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Arch Gerontol Geriatr. 2009;49 Suppl 1:103-12. doi: 10.1016/j.archger.2009.09.018.

Pain and depression: the egg and the chicken story revisited.

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  • 1Centro Medicina Invecchiamento, Universit√† Cattolica Sacro Cuore, Rome, Italy.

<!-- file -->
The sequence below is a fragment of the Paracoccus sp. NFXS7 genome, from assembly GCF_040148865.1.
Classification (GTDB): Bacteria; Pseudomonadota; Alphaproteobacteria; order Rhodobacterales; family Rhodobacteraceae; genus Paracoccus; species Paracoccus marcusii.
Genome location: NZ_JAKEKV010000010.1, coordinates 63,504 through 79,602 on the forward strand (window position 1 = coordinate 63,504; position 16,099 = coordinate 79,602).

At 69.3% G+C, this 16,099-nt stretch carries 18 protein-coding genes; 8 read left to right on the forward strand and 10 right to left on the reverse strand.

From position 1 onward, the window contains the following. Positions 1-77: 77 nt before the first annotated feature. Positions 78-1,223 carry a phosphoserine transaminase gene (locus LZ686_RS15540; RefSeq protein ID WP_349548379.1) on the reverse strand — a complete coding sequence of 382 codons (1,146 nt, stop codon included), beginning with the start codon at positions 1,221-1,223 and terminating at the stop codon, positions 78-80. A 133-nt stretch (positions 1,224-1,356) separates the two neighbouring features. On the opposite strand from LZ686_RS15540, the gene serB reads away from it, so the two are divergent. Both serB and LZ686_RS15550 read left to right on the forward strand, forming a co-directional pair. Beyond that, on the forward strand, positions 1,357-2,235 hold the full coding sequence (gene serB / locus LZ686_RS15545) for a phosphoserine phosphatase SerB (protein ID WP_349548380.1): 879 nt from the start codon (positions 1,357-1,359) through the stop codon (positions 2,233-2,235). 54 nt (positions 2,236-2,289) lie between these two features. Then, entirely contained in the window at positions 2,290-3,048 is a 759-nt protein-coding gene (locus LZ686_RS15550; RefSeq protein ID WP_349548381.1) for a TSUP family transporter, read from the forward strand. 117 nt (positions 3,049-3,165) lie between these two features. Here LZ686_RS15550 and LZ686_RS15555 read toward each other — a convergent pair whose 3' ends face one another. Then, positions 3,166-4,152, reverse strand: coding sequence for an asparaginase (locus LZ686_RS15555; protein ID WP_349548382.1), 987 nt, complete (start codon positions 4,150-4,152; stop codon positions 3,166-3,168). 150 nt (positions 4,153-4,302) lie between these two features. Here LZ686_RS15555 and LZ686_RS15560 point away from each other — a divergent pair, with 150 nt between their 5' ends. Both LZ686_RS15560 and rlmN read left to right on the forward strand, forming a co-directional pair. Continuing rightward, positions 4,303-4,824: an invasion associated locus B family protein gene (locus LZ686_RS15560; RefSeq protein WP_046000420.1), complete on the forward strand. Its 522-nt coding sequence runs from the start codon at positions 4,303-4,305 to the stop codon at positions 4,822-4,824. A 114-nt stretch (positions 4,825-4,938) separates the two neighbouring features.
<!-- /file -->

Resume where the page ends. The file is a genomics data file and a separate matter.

The prevalence of pain in depressed individuals and the prevalence of depression in patients with pain are higher than when these conditions are considered individually. When pain is severe, impairs function, and/or is refractory to treatment, it is associated with more depressive symptoms and worse depression outcomes. Similarly, depression in patients with pain is associated with more complaints and greater functional impairment. Whether alleviation of pain helps depressive symptoms or, likewise, whether relief of depression improves pain, are questions still incompletely clarified. However, there is growing evidence that depression and pain share genetic factors, biological pathways and neurotransmitters. Thus, the most promising area of future research is elucidating the neurobiological alterations in pain pathways that intersect with those involved in depression.

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